I have a few points to emphasise about the Ministry of Defence Police (Conduct) Regulations 2009. First, the Taylor review found that the current system of dealing with police misconduct can be slow and disproportionate. It gives little or no encouragement to managers to deal swiftly and proportionately with low-level misconduct matters. Discipline hearings were seen as being more akin to criminal court hearings and even low-level misconduct matters were decided by a three-person panel of senior officers.

The new system will ensure that police managers are given the responsibility and ability to deal with misconduct fairly and proportionately at local level. Timescales are also built into the process to ensure time limits on all misconduct and gross misconduct cases. An independent member appointed by the MoD Police Committee will also sit on misconduct hearing panels to bring a public perspective to holding MDP officers to account. The Taylor report recommended a new single code, which should be the touchstone for individual behaviour, and a clear indication of organisational and peer expectation. The Home Office together with other stakeholders produced the new standard of professional behaviour for Home Department police officers that form part of their conduct regulations. These standards set out clear expectations of the behaviour that the public and colleagues expect of all police officers. The same standards will therefore form part of the Ministry of Defence Police (Conduct) Regulations and replace the existing MDP code of conduct.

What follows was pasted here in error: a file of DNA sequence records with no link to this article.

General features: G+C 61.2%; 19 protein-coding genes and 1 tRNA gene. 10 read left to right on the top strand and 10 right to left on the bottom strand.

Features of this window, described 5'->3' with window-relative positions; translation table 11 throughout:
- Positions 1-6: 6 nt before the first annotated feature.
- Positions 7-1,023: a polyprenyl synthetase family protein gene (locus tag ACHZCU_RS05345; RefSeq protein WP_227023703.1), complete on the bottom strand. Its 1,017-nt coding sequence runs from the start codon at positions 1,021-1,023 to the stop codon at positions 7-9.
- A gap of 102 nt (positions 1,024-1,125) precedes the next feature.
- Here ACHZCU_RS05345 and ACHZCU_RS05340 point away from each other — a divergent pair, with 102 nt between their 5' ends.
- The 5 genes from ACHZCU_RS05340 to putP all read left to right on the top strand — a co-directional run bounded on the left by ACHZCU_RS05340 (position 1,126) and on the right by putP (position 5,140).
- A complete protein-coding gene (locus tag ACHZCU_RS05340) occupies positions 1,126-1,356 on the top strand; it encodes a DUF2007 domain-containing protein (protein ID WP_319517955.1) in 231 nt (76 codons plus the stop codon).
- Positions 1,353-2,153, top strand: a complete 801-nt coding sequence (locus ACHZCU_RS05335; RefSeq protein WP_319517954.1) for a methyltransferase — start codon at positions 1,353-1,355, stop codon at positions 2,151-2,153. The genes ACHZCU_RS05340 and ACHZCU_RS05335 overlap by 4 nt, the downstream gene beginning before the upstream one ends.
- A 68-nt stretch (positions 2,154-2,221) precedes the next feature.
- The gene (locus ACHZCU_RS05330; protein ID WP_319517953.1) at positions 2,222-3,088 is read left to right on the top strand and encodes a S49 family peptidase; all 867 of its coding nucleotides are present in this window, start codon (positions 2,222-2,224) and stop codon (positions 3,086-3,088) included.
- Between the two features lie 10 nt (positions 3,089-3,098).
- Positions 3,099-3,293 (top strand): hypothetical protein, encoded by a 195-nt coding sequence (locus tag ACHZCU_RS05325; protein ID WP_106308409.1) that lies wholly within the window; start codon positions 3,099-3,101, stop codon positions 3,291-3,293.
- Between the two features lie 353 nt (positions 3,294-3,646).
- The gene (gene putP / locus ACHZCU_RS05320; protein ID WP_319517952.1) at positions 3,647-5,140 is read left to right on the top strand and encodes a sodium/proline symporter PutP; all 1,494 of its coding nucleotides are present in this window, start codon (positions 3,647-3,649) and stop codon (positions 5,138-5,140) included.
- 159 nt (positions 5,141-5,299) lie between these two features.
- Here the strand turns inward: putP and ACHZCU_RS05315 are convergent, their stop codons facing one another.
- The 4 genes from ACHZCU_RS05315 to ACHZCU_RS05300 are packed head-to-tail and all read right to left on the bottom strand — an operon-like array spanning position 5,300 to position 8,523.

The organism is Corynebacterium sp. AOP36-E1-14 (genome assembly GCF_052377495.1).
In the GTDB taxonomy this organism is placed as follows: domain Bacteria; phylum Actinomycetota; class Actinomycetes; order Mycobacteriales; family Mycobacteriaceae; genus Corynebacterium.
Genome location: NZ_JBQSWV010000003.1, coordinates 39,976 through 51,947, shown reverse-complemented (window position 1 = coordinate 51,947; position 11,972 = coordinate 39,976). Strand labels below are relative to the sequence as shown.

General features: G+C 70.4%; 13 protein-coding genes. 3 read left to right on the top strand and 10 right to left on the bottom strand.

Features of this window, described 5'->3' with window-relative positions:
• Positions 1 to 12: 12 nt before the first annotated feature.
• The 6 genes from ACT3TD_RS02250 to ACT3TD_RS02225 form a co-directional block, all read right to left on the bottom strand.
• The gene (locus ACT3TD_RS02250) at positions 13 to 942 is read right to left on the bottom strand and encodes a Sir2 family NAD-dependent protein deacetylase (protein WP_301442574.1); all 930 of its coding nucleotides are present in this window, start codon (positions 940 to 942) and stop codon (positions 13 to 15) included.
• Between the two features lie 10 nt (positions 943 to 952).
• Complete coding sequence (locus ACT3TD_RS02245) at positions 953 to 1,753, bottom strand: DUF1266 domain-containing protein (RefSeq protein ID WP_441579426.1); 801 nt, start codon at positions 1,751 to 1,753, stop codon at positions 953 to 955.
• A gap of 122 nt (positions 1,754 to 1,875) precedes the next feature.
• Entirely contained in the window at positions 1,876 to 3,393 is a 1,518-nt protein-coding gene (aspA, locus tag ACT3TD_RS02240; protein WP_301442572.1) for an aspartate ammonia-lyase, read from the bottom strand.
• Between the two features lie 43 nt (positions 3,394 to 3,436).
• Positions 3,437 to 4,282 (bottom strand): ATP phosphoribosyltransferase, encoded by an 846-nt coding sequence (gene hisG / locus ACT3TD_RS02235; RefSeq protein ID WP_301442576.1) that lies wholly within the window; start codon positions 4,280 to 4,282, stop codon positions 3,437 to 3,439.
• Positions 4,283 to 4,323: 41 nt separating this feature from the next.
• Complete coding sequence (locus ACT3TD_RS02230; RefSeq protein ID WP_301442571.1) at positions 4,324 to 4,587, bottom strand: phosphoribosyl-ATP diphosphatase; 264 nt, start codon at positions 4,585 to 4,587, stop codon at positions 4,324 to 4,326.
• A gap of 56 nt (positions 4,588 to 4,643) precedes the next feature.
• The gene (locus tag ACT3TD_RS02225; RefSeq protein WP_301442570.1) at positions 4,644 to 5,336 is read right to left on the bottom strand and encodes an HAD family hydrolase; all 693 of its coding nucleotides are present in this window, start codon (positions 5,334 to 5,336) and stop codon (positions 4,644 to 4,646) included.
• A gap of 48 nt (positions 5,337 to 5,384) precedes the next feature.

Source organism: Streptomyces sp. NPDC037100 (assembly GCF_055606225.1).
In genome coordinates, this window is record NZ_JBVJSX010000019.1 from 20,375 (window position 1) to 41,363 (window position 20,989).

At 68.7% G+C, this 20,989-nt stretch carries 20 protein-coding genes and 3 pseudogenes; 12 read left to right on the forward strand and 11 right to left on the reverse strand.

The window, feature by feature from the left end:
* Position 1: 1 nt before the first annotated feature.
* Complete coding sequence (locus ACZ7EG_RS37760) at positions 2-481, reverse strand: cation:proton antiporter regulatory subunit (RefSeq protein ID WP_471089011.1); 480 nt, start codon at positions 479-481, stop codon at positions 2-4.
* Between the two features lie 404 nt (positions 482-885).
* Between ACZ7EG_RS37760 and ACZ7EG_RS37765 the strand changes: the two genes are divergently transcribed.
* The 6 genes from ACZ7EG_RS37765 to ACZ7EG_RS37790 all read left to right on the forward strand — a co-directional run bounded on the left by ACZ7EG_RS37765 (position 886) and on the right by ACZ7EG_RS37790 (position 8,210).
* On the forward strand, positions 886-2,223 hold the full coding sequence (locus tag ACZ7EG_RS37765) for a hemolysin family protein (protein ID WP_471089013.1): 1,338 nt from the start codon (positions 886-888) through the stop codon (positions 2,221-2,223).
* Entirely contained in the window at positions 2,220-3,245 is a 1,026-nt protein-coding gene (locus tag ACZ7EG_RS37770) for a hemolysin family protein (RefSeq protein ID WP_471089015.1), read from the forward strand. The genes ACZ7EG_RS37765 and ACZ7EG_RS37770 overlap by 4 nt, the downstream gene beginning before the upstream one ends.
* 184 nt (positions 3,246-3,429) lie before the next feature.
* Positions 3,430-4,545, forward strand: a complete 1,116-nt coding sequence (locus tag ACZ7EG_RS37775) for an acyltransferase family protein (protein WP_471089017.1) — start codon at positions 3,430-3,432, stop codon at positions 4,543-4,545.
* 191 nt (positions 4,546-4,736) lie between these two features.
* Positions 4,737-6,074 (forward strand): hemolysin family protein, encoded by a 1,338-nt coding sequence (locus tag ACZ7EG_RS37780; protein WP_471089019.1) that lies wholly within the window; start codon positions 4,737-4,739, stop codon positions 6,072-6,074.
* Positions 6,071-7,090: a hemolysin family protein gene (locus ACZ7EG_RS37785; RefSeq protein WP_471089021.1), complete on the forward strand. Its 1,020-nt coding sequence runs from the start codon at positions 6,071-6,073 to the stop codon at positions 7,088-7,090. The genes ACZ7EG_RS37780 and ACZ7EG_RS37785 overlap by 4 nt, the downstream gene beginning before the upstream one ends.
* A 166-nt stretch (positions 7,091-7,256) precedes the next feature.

The Taylor review also proposed that the new misconduct procedures should be based on the Advisory, Conciliation and Arbitration Service principles which will modernise the system and make it easier for individual officers and the police service generally to learn lessons and improve their service to the public. One of the key points to emerge was the need to shift the emphasis and culture in police misconduct from blame and punishment towards a focus on development and improvement. The review also stressed the importance of carrying out a full assessment of the alleged misconduct at an early stage with a view to implementing a proportionate response. The new procedures have incorporated the requirement for this objective assessment to take place at an early stage.